connell-house.jpg

View from the north-west

The west wing of Connell House, as seen from the north-west corner. A glimpse of the peak of the main house roof can be seen above the "salt box " roof of the front portion of the wing.

1850 sketch
The sketch of Connell House, shown at left, dates from 1850. The west wing was then a small, single story structure, considered to be the oldest part of the building. It perhaps served as accommodation for the master builder, or as a work shop, initially. A second story was added, probably some time between 1850 and 1860.

At a later date, during Charles Connell's lifetime, the wing was extended to its present form, providing kitchen and storage facilities at the back.

At the time preliminary exploration work commenced on the main house, it was the generally held opinion that the west wing had been so extensively altered over time that there was nothing of historical significance to be found in that area. Thanks to the determined insistence of John Winslow, an Insulboard covered ceiling and two partitions, installed in the early 1900s, were removed.

Removal of the Insulboard revealed the original wooden ceiling with its wide trim board around the perimeter, and demolition of the partition shown at the right side of the photograph disclosed the section of decorative painting shown below.

ceiling-decoration.jpg

After the "new" ceiling and partitions were removed, it was apparent that the ceiling decoration was more extensive, but had been overpainted at some point in the past.

Adam Karpowicz instructing Geoffrey
Art conservator Adam Karpowicz, Sackville, examined the ceiling and instructed Geoffrey Wilson in the art of paint removal, stressing the necessity of working on a few square inches at a time.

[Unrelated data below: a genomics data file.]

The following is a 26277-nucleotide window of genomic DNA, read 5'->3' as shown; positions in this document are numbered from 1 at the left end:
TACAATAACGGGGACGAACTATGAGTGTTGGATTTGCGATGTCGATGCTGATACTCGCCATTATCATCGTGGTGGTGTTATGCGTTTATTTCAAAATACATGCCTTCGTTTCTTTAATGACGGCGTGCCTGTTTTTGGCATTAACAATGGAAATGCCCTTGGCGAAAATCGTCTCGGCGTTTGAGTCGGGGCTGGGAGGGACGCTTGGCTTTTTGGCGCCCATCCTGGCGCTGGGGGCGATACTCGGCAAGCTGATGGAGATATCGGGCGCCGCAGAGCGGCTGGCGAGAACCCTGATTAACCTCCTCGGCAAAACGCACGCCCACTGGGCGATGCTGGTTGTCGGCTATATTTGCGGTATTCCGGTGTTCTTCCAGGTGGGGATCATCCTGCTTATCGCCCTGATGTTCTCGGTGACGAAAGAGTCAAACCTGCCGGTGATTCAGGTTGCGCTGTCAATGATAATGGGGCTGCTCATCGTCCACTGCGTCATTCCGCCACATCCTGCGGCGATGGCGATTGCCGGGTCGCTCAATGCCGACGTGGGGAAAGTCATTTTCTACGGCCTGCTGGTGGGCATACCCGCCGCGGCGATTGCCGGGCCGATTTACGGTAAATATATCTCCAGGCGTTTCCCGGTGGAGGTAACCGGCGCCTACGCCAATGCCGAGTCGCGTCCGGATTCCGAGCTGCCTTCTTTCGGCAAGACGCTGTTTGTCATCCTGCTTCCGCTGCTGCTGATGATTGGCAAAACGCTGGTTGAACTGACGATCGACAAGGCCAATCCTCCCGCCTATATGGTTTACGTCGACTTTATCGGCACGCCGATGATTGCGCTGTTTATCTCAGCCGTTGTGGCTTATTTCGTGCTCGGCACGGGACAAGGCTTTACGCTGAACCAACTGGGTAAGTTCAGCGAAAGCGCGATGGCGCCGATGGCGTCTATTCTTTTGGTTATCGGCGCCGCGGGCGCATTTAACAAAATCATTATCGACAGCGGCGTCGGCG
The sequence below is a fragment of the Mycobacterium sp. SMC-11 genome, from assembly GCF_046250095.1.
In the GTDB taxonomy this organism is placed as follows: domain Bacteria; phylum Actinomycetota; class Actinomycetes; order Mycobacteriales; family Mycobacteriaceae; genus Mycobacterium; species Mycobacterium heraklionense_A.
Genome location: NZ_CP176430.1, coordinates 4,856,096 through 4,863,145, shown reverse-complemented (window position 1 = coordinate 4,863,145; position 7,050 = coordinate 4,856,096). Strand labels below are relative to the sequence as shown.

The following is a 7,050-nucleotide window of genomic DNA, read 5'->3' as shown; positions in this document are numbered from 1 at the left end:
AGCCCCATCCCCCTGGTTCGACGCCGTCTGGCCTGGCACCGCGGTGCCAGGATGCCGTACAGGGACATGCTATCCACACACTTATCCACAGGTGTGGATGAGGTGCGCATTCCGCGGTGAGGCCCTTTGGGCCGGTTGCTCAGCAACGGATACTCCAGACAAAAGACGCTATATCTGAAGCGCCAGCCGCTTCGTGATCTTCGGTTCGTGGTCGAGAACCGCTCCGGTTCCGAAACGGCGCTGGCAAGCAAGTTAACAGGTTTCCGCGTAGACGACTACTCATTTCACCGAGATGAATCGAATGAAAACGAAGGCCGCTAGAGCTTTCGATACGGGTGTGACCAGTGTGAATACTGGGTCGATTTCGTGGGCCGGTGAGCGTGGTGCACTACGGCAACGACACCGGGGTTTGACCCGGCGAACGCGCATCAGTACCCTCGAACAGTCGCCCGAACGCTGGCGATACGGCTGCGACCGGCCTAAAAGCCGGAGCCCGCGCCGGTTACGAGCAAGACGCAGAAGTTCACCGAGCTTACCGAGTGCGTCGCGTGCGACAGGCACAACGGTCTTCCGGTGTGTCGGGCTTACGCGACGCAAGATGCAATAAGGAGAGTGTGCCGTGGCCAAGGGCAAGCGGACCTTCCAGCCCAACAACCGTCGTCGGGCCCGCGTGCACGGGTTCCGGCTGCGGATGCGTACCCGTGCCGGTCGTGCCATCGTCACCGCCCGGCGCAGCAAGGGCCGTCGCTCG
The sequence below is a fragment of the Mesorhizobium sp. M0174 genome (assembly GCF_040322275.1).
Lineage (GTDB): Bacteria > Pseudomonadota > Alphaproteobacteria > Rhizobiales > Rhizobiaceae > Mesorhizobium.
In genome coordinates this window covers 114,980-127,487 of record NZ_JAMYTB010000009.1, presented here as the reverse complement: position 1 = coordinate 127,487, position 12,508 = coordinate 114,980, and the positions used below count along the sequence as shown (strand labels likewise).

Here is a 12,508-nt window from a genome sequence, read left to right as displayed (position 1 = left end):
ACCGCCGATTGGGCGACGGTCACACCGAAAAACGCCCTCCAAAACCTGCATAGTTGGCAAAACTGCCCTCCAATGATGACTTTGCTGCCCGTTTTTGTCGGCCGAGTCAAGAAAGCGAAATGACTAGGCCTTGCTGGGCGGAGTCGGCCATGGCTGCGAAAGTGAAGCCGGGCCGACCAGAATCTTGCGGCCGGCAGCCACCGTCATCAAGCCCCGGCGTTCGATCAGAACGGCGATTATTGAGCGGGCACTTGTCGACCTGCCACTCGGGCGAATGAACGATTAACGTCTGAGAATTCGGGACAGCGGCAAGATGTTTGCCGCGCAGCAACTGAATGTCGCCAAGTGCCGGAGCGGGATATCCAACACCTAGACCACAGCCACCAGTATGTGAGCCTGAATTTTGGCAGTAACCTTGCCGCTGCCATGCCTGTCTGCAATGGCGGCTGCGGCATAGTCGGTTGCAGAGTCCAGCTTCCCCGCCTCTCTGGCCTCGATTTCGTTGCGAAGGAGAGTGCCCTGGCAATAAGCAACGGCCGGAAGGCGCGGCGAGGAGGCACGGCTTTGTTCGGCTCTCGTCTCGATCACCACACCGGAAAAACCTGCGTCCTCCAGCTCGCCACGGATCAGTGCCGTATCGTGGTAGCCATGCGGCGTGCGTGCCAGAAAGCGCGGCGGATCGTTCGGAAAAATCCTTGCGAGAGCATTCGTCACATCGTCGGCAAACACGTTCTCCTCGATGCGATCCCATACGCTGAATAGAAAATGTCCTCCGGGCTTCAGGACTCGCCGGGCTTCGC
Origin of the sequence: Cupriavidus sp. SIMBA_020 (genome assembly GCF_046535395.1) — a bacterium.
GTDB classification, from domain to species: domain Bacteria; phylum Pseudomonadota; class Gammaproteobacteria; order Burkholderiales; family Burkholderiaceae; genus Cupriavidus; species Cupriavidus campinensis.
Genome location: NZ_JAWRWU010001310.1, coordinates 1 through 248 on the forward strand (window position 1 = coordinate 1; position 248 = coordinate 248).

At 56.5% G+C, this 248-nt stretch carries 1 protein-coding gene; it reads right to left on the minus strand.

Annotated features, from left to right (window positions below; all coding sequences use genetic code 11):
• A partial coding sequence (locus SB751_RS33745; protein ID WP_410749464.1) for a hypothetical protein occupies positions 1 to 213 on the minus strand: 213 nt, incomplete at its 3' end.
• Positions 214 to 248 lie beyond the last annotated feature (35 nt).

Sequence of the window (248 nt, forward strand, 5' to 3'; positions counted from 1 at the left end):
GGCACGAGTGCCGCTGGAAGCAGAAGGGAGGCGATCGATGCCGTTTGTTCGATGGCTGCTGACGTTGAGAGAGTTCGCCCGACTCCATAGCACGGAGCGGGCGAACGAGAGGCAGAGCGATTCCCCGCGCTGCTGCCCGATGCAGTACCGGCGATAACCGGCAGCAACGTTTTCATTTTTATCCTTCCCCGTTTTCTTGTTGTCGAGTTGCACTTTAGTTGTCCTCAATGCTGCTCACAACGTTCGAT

On the reasonable assumption that white lead had been a basic ingredient of the paint, the room was sealed off from the rest of the building, and Geoffrey, clad in a mask, gloves, protective clothing and goggles, toiled through the winter to remove all of the overpaint.

The results of Geoffrey's labours is shown below, precisely centered on the ceiling of the 15 by 25-foot room. While the ceiling background paint has been restored, the decorative work is the unretouched original.

West wing ceiling decoration

In the course of restoring the background paint, Brandi McGuire Jones discovered the signature of the artist near one edge of the central part of the decoration, and the search for John Lee began.

Again at John Winslow's insistence, the hardwood flooring was taken up, revealing another surprise — the remnants of a burlap-based floorcloth, much worn and showing some patching.

Floorcloth under a much later hardwood floor.

Burlap based floorcloth was a late development in the floorcloth industry, but even so, surviving examples are rare. For those who may be interested, some notes on the history of that type of floor covering are available here, and the floorcloth assists in determining the timeline of changes in the west wing. Only two small squares of the west wing floorcloth could be salvaged, but the removal of the remnants of that covering disclosed the original layout of the west wing.